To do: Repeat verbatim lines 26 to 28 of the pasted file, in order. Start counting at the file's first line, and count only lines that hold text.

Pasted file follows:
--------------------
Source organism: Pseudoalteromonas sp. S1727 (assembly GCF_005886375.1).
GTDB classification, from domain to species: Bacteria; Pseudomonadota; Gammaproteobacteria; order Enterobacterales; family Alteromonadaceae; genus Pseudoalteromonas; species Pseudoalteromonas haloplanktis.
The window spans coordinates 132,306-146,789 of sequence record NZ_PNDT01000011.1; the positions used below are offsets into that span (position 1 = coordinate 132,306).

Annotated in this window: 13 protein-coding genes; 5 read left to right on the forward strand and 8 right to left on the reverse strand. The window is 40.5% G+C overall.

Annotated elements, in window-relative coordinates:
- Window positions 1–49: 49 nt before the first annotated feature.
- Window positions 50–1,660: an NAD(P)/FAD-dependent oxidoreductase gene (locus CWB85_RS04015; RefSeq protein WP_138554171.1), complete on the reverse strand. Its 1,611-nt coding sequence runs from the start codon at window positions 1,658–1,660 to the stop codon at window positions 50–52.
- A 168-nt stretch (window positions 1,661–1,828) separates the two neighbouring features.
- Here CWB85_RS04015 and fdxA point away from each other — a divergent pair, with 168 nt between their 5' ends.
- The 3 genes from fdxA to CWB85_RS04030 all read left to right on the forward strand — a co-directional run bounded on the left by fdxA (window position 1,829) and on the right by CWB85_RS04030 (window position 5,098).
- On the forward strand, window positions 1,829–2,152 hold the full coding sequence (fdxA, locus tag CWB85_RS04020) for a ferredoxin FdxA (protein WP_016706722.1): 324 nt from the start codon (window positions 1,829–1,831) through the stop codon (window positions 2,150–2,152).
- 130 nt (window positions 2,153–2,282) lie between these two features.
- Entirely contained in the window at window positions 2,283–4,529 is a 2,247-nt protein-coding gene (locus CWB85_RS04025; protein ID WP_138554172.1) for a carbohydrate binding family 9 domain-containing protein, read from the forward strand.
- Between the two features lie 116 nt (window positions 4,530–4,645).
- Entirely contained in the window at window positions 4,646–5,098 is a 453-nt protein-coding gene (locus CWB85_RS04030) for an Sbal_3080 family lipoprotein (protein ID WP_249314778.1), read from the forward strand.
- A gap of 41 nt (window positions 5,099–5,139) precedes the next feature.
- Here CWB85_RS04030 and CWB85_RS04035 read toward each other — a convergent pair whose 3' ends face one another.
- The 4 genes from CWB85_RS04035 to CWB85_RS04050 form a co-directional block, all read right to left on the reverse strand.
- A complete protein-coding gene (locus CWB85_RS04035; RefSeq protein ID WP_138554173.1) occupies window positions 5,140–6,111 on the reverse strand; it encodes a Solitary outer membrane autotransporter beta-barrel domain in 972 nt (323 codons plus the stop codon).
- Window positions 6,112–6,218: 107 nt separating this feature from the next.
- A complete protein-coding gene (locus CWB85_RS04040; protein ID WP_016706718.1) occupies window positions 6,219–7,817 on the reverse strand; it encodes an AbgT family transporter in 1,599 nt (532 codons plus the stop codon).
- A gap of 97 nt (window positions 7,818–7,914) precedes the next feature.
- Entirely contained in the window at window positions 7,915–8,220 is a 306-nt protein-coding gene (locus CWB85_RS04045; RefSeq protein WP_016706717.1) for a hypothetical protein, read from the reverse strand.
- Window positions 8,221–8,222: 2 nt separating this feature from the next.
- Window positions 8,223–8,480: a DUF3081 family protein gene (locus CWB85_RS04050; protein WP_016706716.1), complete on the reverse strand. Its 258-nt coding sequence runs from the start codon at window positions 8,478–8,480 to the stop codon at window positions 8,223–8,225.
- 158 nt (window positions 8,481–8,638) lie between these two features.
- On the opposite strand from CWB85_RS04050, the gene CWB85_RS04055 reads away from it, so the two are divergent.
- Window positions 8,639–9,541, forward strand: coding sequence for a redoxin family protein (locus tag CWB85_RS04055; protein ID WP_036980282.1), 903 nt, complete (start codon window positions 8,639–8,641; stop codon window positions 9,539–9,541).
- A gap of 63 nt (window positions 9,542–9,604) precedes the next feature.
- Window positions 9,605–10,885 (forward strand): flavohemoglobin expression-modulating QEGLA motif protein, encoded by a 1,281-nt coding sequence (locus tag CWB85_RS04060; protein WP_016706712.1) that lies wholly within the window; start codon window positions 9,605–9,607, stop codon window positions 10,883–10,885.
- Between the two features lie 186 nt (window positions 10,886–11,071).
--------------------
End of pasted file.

- 158 nt (window positions 8,481–8,638) lie between these two features.
- On the opposite strand from CWB85_RS04050, the gene CWB85_RS04055 reads away from it, so the two are divergent.
- Window positions 8,639–9,541, forward strand: coding sequence for a redoxin family protein (locus tag CWB85_RS04055; protein ID WP_036980282.1), 903 nt, complete (start codon window positions 8,639–8,641; stop codon window positions 9,539–9,541).